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The Real Deal: Facebook and Your Privacy

Updated: Friday, May 30 2014, 07:52 PM EDT
Facebook has announced some new security measures intended to give you greater control over who sees your information but there are still a number of ways you're likely exposing your privacy on the site without even realizing it.  Most of us already have our profiles set to private, so that's not really a big change but the site still tracks many of your movements regardless of how much private you think you're being.

Most of us are on Facebook many times a day, "I'm constantly on it, whether it's my phone or my computer, I'm on it all the time," says Bree Demarest of Albany.   She, like many of us, looks at friends status updates, shares pictures and memories of her own and follows links to other posts and stories of interest.  Her profile is set to private but there's really nothing truly private about it.  Facebook technically owns all the photos you post, messages you send and any ideas you create and talk about on its site.  "I didn't know that…don't they need some kind of permission for that?" Demarest asked CBS6.  Buried in the fine print of the terms and conditions of the site, it's all laid out.  "They can take a picture of you on a summer day and put a headline on it and call it an ad and sell it and you're now an actor or an actress," says Larry Zimber, President of Libertecks.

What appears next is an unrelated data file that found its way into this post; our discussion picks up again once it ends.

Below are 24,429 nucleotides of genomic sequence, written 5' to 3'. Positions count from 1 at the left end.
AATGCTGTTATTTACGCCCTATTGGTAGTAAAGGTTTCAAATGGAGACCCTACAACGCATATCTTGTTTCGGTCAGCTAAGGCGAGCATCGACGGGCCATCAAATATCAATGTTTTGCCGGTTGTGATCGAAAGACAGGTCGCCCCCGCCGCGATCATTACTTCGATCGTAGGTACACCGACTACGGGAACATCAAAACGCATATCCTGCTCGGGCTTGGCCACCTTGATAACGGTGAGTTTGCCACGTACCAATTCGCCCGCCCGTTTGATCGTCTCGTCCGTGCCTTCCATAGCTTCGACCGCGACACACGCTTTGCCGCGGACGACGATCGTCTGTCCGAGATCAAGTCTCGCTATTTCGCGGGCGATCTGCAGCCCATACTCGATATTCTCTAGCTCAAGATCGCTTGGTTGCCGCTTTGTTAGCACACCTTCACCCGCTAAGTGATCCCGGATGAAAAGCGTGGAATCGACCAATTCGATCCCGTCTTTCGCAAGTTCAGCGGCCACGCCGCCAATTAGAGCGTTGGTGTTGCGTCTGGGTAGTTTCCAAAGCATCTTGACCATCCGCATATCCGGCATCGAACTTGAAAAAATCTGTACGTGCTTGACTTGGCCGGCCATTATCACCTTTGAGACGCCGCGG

Every time you "like" a page, you're giving up even more personal information.  "Once you make that connection, there's additional information that the vendor knows about you so they can target you directly and then Facebook will know what your preferences are and send you ad copy for that," according to Zimbler.  For Demarest, that's not really a problem, "I kinda like that because I don't like them targeting me with things I'm not interested in," she says.

If you use Facebook to login to other websites, most of the time you're asked to share your complete friends-list with that site too which is then used by the third-party for marketing, "Facebook is okay with it because they'll charge money to the third-parties for connecting all the data together," Zimbler says. 
The Real Deal: Facebook and Your Privacy

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